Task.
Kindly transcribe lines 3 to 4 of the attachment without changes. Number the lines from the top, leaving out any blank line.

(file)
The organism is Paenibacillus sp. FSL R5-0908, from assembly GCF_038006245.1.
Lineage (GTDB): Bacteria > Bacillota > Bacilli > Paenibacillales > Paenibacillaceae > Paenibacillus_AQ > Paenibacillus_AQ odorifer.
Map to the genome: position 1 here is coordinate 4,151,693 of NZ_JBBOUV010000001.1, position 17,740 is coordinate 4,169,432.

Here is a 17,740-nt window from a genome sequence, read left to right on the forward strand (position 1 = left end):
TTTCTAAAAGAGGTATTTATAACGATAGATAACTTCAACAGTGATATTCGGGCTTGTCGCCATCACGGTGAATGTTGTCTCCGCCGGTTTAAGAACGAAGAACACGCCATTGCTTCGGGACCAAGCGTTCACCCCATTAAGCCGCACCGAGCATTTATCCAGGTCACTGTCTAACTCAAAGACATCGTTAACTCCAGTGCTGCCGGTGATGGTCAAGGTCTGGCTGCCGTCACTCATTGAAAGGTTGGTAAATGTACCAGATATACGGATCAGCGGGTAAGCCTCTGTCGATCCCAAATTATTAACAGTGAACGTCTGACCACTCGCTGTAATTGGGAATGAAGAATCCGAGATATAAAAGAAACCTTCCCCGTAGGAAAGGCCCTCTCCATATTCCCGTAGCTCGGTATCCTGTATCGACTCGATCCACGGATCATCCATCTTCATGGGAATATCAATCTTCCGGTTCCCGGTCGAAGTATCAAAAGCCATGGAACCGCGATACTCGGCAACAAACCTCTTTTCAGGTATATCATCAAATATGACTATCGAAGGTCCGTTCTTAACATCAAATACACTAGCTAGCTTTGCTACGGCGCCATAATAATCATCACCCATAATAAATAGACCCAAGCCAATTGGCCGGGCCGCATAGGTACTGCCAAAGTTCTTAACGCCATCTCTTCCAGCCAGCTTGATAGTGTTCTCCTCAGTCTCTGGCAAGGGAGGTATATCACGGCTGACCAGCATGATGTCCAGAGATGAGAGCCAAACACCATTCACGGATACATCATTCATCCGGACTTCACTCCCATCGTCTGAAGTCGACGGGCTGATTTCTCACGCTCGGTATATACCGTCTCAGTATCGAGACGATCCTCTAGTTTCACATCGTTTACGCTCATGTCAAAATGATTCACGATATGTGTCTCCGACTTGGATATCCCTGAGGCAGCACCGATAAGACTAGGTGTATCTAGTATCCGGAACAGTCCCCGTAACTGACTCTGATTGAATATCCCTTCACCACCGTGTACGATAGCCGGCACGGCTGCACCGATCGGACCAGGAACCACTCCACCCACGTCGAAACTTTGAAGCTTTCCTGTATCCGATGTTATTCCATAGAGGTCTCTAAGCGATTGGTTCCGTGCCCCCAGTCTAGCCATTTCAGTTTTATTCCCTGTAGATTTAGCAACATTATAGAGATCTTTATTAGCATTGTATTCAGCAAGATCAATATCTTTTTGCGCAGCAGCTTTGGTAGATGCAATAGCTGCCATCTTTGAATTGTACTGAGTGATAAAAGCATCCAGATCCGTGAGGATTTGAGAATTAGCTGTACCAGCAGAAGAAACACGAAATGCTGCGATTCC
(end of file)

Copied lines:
Map to the genome: position 1 here is coordinate 4,151,693 of NZ_JBBOUV010000001.1, position 17,740 is coordinate 4,169,432.

Here is a 17,740-nt window from a genome sequence, read left to right on the forward strand (position 1 = left end):